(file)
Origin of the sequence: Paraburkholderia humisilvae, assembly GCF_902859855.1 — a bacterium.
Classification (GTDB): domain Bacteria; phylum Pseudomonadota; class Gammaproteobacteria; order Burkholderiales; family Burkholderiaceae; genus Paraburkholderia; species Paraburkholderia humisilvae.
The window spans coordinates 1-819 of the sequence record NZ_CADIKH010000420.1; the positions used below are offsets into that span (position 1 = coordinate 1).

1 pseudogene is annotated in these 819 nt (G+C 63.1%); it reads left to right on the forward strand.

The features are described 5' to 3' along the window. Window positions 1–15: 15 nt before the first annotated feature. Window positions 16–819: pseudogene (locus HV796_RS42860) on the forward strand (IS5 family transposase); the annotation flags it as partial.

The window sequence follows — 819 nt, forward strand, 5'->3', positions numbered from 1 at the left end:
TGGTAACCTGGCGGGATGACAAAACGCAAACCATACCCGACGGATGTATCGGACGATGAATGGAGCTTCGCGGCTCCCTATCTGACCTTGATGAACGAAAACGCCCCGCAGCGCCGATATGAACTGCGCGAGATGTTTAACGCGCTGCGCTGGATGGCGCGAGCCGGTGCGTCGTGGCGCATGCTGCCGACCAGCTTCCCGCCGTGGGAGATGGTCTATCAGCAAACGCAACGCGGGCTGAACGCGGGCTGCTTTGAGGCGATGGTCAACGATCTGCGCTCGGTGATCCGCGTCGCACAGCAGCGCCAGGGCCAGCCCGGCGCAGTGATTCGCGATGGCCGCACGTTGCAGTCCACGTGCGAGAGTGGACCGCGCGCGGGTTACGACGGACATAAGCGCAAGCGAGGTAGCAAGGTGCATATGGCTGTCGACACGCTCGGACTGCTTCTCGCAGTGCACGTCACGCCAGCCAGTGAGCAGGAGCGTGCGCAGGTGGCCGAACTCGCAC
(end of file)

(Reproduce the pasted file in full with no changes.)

Origin of the sequence: Paraburkholderia humisilvae, assembly GCF_902859855.1 — a bacterium.
Classification (GTDB): domain Bacteria; phylum Pseudomonadota; class Gammaproteobacteria; order Burkholderiales; family Burkholderiaceae; genus Paraburkholderia; species Paraburkholderia humisilvae.
The window spans coordinates 1-819 of the sequence record NZ_CADIKH010000420.1; the positions used below are offsets into that span (position 1 = coordinate 1).

1 pseudogene is annotated in these 819 nt (G+C 63.1%); it reads left to right on the forward strand.

The features are described 5' to 3' along the window. Window positions 1–15: 15 nt before the first annotated feature. Window positions 16–819: pseudogene (locus HV796_RS42860) on the forward strand (IS5 family transposase); the annotation flags it as partial.

The window sequence follows — 819 nt, forward strand, 5'->3', positions numbered from 1 at the left end:
TGGTAACCTGGCGGGATGACAAAACGCAAACCATACCCGACGGATGTATCGGACGATGAATGGAGCTTCGCGGCTCCCTATCTGACCTTGATGAACGAAAACGCCCCGCAGCGCCGATATGAACTGCGCGAGATGTTTAACGCGCTGCGCTGGATGGCGCGAGCCGGTGCGTCGTGGCGCATGCTGCCGACCAGCTTCCCGCCGTGGGAGATGGTCTATCAGCAAACGCAACGCGGGCTGAACGCGGGCTGCTTTGAGGCGATGGTCAACGATCTGCGCTCGGTGATCCGCGTCGCACAGCAGCGCCAGGGCCAGCCCGGCGCAGTGATTCGCGATGGCCGCACGTTGCAGTCCACGTGCGAGAGTGGACCGCGCGCGGGTTACGACGGACATAAGCGCAAGCGAGGTAGCAAGGTGCATATGGCTGTCGACACGCTCGGACTGCTTCTCGCAGTGCACGTCACGCCAGCCAGTGAGCAGGAGCGTGCGCAGGTGGCCGAACTCGCAC